It’s not often that Iceland produces raw talents in classical music like Víkingur Heiðar Ólafsson, the young concert piano artist who’s on the cover of this new issue of the Reykjavík Grapevine. Most foreigners know the names of Björk and Sigur rós, and Vikingur belongs in the same category—in his work, like theirs, there’s both unbridled power and disciplined finesse.
In our interesting in-depth interview with Víkingur, you can find a reflection of the characteristics of the Icelandic soul. Víkingur describes how he was accepted at the acclaimed New York music school Juilliard—one of only thirteen successful applicants, from hundreds. The other kids knew each other, because they had been competing in competitions all around the world together for years. They’d had a very strict upbringing where they had to practice a lot—unlike the undisciplined parenting in Iceland, where children, even upcoming wunderkinds, are allowed to roam free.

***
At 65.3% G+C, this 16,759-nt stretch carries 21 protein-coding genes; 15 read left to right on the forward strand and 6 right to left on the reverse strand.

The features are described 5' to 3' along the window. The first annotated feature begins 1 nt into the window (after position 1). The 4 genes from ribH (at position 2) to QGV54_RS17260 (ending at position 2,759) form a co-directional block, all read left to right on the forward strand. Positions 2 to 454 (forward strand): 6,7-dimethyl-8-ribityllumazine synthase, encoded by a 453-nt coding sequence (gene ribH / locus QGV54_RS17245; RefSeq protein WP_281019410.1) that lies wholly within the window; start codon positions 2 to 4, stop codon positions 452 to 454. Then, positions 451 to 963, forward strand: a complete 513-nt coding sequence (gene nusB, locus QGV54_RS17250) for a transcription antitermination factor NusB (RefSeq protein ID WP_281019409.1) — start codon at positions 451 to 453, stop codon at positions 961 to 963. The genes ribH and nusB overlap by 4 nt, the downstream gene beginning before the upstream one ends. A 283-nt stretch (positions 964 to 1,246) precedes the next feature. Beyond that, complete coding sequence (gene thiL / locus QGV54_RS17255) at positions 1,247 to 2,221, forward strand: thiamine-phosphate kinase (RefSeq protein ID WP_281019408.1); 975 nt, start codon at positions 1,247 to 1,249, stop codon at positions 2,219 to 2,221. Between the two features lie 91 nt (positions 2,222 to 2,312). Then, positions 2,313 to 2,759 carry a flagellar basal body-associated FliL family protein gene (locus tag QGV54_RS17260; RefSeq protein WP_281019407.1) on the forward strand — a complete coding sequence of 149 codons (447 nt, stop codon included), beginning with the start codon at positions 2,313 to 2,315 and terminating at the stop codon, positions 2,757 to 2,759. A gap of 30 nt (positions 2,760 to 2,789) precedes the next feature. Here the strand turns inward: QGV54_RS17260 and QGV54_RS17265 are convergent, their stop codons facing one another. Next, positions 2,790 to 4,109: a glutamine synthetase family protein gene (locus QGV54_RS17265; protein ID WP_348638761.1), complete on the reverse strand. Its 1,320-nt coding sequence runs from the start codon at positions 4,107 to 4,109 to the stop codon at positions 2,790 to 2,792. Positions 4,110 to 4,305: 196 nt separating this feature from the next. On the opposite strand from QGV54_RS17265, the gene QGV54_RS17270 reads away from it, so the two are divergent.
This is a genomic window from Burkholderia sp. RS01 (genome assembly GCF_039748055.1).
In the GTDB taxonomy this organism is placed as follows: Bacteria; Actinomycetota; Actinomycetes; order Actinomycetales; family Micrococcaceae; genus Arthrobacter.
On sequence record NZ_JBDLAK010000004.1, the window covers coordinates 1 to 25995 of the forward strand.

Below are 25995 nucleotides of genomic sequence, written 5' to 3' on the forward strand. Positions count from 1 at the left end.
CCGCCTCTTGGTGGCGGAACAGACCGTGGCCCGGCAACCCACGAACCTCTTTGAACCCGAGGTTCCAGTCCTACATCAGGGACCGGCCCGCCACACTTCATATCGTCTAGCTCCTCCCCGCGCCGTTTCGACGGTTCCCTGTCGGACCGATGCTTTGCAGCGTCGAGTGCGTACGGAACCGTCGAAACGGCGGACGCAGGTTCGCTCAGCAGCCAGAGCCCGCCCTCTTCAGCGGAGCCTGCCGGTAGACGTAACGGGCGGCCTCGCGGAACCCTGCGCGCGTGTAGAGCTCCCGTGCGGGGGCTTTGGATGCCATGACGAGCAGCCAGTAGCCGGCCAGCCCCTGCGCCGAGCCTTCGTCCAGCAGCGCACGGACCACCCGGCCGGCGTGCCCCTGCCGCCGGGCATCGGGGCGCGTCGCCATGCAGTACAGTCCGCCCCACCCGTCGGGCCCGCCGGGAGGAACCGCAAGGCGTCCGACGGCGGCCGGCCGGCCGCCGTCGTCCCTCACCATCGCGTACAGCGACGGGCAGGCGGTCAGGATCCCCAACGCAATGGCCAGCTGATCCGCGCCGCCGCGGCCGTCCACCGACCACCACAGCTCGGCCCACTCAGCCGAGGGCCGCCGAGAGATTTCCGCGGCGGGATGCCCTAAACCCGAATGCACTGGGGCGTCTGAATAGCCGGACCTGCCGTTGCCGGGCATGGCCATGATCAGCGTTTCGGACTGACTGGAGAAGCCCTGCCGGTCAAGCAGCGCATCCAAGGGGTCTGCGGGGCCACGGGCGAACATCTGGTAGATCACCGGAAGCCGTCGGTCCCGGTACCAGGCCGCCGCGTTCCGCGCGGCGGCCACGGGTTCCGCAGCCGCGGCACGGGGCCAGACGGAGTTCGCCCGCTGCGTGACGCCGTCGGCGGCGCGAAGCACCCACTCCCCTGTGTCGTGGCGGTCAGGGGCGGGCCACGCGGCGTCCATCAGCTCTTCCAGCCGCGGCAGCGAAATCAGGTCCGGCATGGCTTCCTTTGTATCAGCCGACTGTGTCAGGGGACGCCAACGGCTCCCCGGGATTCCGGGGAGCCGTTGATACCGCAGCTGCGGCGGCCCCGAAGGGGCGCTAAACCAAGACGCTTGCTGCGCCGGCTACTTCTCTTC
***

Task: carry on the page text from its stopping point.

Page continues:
Víkingur’s response was to become the hardest-working student in Juilliard, to catch up with the others—because he’d realised he wasn’t the best. At the same time, his fellows revelled in finally being given the freedom to escape their punishing childhood practice regimes. Raw talent means nothing if people don’t grow on their own. And nothing matters if you don’t put your soul into it. Because of his efforts, Iceland now has a classical music rockstar.
Read our feature on Víkingur here.
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